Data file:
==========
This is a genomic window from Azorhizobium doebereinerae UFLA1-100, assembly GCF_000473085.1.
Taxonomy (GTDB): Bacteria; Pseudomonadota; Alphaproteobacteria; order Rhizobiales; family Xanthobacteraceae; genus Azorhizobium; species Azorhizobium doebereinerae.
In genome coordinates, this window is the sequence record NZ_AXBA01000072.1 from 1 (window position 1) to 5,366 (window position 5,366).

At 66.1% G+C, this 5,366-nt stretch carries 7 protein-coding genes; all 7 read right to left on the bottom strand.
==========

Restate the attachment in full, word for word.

This is a genomic window from Azorhizobium doebereinerae UFLA1-100, assembly GCF_000473085.1.
Taxonomy (GTDB): Bacteria; Pseudomonadota; Alphaproteobacteria; order Rhizobiales; family Xanthobacteraceae; genus Azorhizobium; species Azorhizobium doebereinerae.
In genome coordinates, this window is the sequence record NZ_AXBA01000072.1 from 1 (window position 1) to 5,366 (window position 5,366).

At 66.1% G+C, this 5,366-nt stretch carries 7 protein-coding genes; all 7 read right to left on the bottom strand.